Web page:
29 September, 2009

Do All Trains in Europe Feel Like the Hogwarts Express?

Before I start with anything else, I want to first direct your attention to this website and this story in particular as the title was submitted by yours truly. I recommend you have a bit of fun and submit one yourself. (Feel free to post the link back here so that I can read them!)

I know everyone is curious, so I'll just cut right to the chase. Budapest this past weekend was absolutely AMAZING! I didn't think I was going to enjoy myself as much as I did. Before I left I thought that this was going to be a big mistake. I mean, I didn't really know where Budapest was, nor did I know have any idea of what we were actually going to do. I was definitely pleasantly surprised.

The weekend started at 3:20am on Friday, when I woke up to make sure I had everything, had a shower and was awake enough to leave the apartment and go to the train station. Unfortunately, as per usual with me, I did forget things...like my camera charger...which caused my camera to die on Saturday. We left the apartment at 4:15am, but we had missed the last tram to the train station. Another one wasn't on its way for another 30 minutes, which meant we would have been cutting it close to make it to the train on time. So, to try and get to the station on time Steph, Tarek, Dave, Drew and myself (we had all missed the tram) decided to take our backpacks and walk to the station. It wouldn't have been that far of a walk. We made it past Karlovo Namesti (a stop that lets us know we are about halfway to Wenceslas Square) when the others (Liza, Kris and Shayna) called to find out where we were. With the tension running high and a fear of missing our train, Steph and I took a cab to the train station...while the boys continued the walk to the station. We all made it and finally caught the 5:28am train heading out of Prague towards Beograd.

The train ride to Budapest was comfy. We took up two compartments, which reminded me and some of the others of the Hogwarts Express from Harry Potter...it made me a little bit giddy to be honest. What can I say, it was my first time traveling through Europe by train. (You must remember, this is my first time in Europe period...so ever
ything is an experience for me.) Most of us slept on the way. It was a rather quiet ride with the exception of the conductor coming in every so often to check our tickets. I also really enjoyed looking out at the country side as we passed by.

Seven hours later, we finally made it to Budapest. A quick look outside of the train station revealed a city that looked much more like Eastern Europe than the Czech Republic. My initial vision was confirmed when we hopped on the metro to try and find our hostel. The cars looked older and were reminiscent of something you see in history books having to do with Communism.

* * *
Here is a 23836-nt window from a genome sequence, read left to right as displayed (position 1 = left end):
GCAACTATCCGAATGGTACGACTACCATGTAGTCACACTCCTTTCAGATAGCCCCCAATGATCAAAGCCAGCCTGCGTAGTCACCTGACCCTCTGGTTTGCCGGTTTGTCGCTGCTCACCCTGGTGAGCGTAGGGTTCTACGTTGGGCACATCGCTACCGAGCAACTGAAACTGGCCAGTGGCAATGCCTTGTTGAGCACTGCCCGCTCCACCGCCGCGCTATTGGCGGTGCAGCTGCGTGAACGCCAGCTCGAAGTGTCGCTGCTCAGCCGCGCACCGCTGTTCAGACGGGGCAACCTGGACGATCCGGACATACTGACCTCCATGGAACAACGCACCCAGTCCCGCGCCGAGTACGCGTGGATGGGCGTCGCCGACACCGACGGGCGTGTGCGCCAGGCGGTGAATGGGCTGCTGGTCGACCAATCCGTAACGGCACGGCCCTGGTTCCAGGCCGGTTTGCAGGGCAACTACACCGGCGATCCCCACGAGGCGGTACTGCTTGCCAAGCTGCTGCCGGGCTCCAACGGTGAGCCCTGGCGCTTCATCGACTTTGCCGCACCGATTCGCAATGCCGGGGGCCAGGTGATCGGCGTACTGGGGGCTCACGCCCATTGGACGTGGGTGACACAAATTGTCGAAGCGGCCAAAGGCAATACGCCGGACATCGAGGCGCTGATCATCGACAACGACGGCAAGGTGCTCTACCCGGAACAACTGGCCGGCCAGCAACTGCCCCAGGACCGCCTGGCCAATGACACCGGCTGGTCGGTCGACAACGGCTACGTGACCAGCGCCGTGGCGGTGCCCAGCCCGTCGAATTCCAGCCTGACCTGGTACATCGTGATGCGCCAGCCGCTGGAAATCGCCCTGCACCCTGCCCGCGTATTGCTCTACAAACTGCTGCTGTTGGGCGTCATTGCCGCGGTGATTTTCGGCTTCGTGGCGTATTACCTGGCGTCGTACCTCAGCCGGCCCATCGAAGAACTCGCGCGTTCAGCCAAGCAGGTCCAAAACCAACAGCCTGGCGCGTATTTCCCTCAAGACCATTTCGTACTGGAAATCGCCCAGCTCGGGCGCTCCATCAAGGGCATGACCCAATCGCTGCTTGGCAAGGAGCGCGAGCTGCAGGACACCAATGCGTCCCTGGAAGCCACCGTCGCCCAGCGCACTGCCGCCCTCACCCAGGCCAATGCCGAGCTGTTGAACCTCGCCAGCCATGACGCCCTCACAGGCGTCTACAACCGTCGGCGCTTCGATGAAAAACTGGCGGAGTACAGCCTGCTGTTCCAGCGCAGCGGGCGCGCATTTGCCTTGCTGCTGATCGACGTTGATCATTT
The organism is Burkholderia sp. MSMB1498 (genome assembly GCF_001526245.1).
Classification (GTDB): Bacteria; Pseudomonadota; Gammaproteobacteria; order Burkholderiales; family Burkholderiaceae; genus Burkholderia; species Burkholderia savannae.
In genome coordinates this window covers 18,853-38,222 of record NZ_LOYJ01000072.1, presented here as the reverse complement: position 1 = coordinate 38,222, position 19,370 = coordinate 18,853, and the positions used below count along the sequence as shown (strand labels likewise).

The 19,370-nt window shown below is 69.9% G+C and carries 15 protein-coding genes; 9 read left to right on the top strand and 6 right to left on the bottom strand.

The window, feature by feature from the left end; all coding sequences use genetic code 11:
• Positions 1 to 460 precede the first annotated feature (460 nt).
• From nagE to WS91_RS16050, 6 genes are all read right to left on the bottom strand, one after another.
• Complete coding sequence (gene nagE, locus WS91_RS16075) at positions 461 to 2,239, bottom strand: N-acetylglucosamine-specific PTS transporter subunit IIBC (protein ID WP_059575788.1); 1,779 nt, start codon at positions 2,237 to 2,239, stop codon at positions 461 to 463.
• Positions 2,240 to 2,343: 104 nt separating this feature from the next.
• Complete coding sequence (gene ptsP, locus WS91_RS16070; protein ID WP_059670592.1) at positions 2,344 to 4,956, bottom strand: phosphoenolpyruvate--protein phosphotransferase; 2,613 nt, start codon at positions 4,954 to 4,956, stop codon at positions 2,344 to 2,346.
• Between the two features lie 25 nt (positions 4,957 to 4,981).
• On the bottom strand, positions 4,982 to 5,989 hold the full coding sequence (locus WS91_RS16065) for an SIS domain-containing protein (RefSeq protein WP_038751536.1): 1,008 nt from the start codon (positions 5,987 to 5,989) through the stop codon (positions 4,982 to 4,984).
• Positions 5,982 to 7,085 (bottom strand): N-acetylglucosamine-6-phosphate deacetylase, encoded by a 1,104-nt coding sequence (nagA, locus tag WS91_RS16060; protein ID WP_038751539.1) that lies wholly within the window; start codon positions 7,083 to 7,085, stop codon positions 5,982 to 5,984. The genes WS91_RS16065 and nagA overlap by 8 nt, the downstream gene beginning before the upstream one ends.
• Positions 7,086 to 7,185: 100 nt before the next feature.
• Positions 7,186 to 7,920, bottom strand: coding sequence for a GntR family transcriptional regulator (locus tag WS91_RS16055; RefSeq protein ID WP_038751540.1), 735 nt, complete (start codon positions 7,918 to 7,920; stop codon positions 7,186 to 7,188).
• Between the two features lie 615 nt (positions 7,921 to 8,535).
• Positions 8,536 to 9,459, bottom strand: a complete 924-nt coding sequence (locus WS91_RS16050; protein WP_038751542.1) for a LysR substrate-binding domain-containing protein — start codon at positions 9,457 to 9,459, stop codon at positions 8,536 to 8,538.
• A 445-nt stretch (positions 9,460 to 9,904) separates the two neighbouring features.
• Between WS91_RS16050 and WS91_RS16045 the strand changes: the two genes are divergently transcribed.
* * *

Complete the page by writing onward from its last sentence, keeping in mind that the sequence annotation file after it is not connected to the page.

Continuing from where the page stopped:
After taking the metro and a tram, we were finally close to our hostel. I could feel the excitement building on this adventure in the making. Now, I have never stayed in a hostel before, so I wasn't quite sure what to expect. (I mean for a long while, I thought people had just spelled "hotel" wrong.) The gate to enter the hostel was terrifying to say the least. A big metal, barred gate that blocked off a staircase inside a sketchy looking corridor with no signs. Menacing is probably an accurate word to descri
be this gate and give an idea of how I felt upon seeing this gate. We buzzed in and climbed the stairs to reveal the Riverside Hostel...which reminded me of a hippie summer camp. The receptionist was really nice and very accommodating. I couldn't have been more surprised. We checked into our room (yes, singular...there was one room with twelve beds in it...and there were ten of us...we all ended up staying in the same room, which was fun. Kind of like summer camp!) and then set out on an adventure to find authentic Hungarian food.

We found some at a restaurant that was off the beaten path and the food was very good. I got some creamy, cheesy chicken dish with rice and fries...yum! After lunch, we set off for a self-g
uided tour of sights around Pest. We walked along the river and saw Parliament, the Chain Bridge and the Budapest castle from across the way. It was a lot of fun to just wander the city and see what we could on our own with only a map to help. Eventually, we split up and I went with Shayna, Steph, Dave, Drew and Tarek for coffee, or in my case lemonade which was not the lemonade I was expecting...a bit different than American lemonade, it was more fizzy and less sweet. It also contained more than lemon, there were oranges in it as well. It wasn't too bad though.

Once we finished up here, we wandered down the main road of Budapest and back to our hostel with a quick stop into the Nike store along the way. We arrived back and got ready to try and go out to a bar for the night. The receptionist recommended a place not too far away, but seeing as none of us bought passes to take the tram or metro, we tried walking the distance. We would have made it had we traveled a bit farther, but our attention span at 12:30am was not really all that good. So, we settled for sitting at a gyro stand. They did have the best baklava! (It was chocolate.) Kris and myself along with Liza and Doushan (a friend from Slovakia that we have met through one of our "local" buddies...I also think I spelled his name wrong...) also headed back towards the hostel. This time we successfully bought tram tickets and made our way back to the hostel.

Saturday came rather quickly and Kris, Liza, Doushan and myself went for breakfast and then headed toward the castle. (I initially wanted to take a bike tour of the city, but no one else wanted to go so a tour of the castle was just as good.) We walked along the train bridge and got to take the vehicular to the top of the hill and overlook Pest. We also made it up to the top at 12pm, just in time to see the changing of the guard.